Mojacar Pueblo, a whitewashed hilltop village with a picture book setting, nestles in the foothills of the Sierra Cabrera mountain range overlooking the beach resort of Mojacar Playa where the Mediteranean Sea washes onto a seventeen kilometer coastline of uncrowded sandy beaches.
This enthralling hillside pueblo, with its jumble of narrow cobbled streets, both attracts and charms visitors all year round.
Populated since the Bronze Age, around 2000 BC. Mojacar is a place that begs to be explored by foot. Park the car below the town and wander upwards at your own pace. You will encounter incredible views with nearly every step. Follow the road which snakes its way toward the town or climb the stairs which also lead upward, depositing you into the residential heart of the village. Echoes of the past will engulf you.
The lower pueblo marks the starting point of this guided tour, at this point there are numerous cafes, bars, and trinket shops, with the option to follow the road on the steep climb to the main part of the village or take a detour, to the right, to the village fountain and Centro de Arte, Art Centre.
La Fuente Moro, Mojacars fountain, has been a vital water source to the village for centuries, in Moorish times it was the centre of the Mojaquero social life, even now residents still use the water for drinking by filling up their plastic water bottles in a weekly ritual.
An important part of Mojacars history, the significant peaceful surrender of the Moorish village to the Catholic Kings, is written on a commemorative plaque situated above the twelve water spouts.
On leaving the fountain the main road continues up and around the outskirts of the pueblo offering access to the main square, Plaza Nueva, the penultimate destination of this route. However, following the map and cutting through the village, by taking the first or second available pathway to the left, leads to the original city entrance via Plaza Flores in the old Jewish quarter.
Puerta de la Ciudad also known as Puerta de la Almedina, is the old city gateway, dating back to the 15th century, the archway proudly displays the Mojacar coat of arms and the inscription of Puerta de la Ciudad, doorway to the city, in both Spanish and Arabic.
After passing under the archway the next port of call is the main street of Calle de Enmedio, home to the Ayuntamiento de Mojacar, the town hall building, and its pretty plaza, a gathering spot for the locals, the plaza cafe bar utilises the square as its outside seating area, daytime shade is provided by a magnificent old tree and subtle lighting creates a special evening atmosphere.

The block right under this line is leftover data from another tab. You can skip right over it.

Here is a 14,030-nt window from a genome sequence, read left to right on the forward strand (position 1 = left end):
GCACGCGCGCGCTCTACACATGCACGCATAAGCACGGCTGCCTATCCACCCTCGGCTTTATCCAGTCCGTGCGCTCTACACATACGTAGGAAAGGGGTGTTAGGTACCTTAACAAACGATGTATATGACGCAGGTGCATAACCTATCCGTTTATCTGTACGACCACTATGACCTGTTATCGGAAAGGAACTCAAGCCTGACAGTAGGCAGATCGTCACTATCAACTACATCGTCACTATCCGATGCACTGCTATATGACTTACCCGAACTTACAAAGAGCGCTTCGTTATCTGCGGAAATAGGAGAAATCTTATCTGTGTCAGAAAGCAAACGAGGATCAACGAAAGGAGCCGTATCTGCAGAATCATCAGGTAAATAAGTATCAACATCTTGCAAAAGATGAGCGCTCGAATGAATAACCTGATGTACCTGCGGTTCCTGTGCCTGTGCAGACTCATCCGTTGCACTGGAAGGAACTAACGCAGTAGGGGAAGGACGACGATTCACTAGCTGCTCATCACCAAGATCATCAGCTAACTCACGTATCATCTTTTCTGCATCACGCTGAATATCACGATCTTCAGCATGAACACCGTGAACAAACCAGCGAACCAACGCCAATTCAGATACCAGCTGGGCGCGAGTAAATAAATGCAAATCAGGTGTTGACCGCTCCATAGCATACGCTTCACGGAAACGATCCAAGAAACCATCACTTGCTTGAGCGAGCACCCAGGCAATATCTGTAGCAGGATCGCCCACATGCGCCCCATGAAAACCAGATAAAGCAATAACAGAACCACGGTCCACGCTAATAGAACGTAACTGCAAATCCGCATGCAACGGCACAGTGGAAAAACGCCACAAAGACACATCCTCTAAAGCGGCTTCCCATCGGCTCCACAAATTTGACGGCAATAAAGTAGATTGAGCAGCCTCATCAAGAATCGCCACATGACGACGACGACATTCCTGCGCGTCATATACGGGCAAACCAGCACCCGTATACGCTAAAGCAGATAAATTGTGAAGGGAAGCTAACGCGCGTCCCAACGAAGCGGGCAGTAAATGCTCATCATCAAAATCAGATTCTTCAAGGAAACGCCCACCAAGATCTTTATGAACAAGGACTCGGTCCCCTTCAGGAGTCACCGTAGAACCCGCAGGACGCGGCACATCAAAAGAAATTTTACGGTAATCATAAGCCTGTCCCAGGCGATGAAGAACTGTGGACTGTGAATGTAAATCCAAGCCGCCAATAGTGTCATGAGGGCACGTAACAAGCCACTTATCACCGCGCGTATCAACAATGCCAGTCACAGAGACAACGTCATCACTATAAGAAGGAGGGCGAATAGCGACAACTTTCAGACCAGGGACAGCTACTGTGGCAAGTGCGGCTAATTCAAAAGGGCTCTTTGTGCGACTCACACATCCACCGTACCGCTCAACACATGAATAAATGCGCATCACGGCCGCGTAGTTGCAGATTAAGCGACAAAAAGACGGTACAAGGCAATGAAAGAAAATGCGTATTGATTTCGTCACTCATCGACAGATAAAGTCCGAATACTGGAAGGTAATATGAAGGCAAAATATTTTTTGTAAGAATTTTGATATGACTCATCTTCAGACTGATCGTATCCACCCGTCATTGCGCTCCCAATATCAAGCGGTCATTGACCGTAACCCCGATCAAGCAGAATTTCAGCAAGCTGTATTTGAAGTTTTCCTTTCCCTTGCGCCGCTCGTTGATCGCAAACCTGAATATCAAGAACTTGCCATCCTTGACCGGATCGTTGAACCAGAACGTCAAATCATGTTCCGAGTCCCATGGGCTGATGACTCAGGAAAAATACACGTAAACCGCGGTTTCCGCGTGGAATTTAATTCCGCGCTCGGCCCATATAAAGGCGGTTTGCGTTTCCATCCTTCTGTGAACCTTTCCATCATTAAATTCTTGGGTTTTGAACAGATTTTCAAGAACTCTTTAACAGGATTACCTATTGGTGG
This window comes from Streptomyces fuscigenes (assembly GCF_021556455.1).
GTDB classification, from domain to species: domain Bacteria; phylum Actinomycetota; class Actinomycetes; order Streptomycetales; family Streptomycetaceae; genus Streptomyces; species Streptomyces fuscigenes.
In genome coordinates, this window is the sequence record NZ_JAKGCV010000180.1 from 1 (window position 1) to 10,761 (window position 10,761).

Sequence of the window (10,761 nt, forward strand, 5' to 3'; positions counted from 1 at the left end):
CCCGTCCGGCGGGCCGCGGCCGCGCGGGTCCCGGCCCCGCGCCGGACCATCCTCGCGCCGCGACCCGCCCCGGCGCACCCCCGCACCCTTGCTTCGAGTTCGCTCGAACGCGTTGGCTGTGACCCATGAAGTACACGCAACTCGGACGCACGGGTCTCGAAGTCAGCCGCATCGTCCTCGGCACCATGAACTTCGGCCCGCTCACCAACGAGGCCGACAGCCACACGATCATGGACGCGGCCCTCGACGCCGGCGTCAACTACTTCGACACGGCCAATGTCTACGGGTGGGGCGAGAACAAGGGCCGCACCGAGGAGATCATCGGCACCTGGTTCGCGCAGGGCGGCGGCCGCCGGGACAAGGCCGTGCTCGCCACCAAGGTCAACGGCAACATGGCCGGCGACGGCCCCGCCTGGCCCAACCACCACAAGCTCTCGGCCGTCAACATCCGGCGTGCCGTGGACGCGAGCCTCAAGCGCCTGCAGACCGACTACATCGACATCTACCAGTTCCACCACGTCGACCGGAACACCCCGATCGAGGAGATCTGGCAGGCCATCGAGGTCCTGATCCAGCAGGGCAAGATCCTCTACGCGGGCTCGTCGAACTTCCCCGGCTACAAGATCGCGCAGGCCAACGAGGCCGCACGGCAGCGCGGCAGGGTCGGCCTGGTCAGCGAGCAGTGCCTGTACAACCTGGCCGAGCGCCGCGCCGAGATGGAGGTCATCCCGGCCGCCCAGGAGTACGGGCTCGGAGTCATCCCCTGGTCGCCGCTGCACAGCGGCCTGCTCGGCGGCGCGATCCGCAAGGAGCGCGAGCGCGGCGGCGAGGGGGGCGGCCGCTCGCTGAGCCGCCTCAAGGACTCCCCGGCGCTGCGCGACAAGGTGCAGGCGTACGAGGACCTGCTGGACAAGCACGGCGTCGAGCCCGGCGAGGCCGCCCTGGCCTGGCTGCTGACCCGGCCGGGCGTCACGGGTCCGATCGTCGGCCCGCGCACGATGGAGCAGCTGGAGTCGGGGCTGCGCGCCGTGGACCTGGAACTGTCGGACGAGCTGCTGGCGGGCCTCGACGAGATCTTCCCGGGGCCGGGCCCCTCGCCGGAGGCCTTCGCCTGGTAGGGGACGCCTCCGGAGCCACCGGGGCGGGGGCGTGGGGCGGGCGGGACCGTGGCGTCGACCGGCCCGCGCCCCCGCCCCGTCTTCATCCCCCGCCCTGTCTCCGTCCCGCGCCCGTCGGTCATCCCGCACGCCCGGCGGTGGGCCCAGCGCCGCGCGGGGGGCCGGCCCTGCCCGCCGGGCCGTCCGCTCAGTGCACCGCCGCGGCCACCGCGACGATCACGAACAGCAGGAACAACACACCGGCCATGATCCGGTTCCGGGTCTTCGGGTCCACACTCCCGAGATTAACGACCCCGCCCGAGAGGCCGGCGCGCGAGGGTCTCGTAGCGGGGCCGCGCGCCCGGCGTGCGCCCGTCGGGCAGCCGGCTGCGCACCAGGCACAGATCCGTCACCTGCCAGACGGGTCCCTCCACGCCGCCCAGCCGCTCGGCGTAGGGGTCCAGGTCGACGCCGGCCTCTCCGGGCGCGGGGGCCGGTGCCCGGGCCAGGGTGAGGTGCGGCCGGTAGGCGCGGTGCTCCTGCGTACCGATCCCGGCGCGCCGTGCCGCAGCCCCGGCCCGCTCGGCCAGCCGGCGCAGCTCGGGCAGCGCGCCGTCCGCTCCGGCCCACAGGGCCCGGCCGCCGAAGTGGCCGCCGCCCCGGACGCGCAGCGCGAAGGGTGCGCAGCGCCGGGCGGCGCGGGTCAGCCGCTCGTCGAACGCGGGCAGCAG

Across from the town hall a narrow stairway ascends to the Plaza del Parterre, now a beautifully maintained square decorated with numerous plants and flowers, it was once the location of the old Arab cemetery and is situated by the side of the church.
From here, a left turn affords access to Plaza Fronton and the Tourist Information Centre, turning right, along Alcalde Jacinto, leads to Plaza Nueva, the main square of the village, which is always buzzing with sightseers and shoppers. Many of the shops, bars, cafes and restaurants are situated in the cobbled streets surrounding the main square and along and around Calle de Enmedio.
Mirador de la Plaza Neuva, the platform on the edge of the plaza, presents amazing views down to the valley below as well as a place to sit and relax, sample some local refreshments and soak up the vibrant atmosphere.
One final place of interest, signposted from Plaza Nueva, is the Mirador del Castillo, a steep climb, up yet more cobbled walkways, leads to the viewing point at the highest point of the village, from where there are magnificent views of Mojacars coastline and the Mediterranean sea.
Shopping in the pueblo is all about discovering the curious little places that line the walkways and plazas.
There is a good choice of local crafts for sale, such as rugs, ceramics, wrought iron works and leather, besides, of course, the usual touristy souvenirs and Indalo charms.
Fashion is well represented with various boutiques covering styles such as bohemian, vintage, modern and classic. With plenty of quality establishments, a selection of exclusive shops, and some distinctly individual stores, no one should walk away empty handed.
The weekly market comes to the village on Wednesdays, providing fresh locally grown produce, and on Sunday mornings the Rastro market offers a mix of all sorts from locals and traders.
With cafe lined plazas and discreet hidden restaurants Mojacar pueblos eating establishments offer a diverse fusion of flavours in wonderful settings.
A choice of Italian, French, British and Argentinian, among other dishes, can be sampled, though Spanish cuisine is obviously the most prevalent with tapas, raciones, menu del dia and meat and fish specialities.
Daytime or evening the cafes, bars and restaurants create an ambiance to be savoured, often in locations that oncestumbled upon need to be remembered.
After sunset Mojacar Pueblo becomes even more captivating, its mysterious streets come alive with an aura of expectation and awaited discoveries.
Select restaurants with candlelit terraces light up the village offering romantic dinners and relaxed venues for a special experience within exceptional surroundings.
The bars and nightspots in the village are chic and low key, for music and dancing Mojacar Playa has more on offer, especially in high season.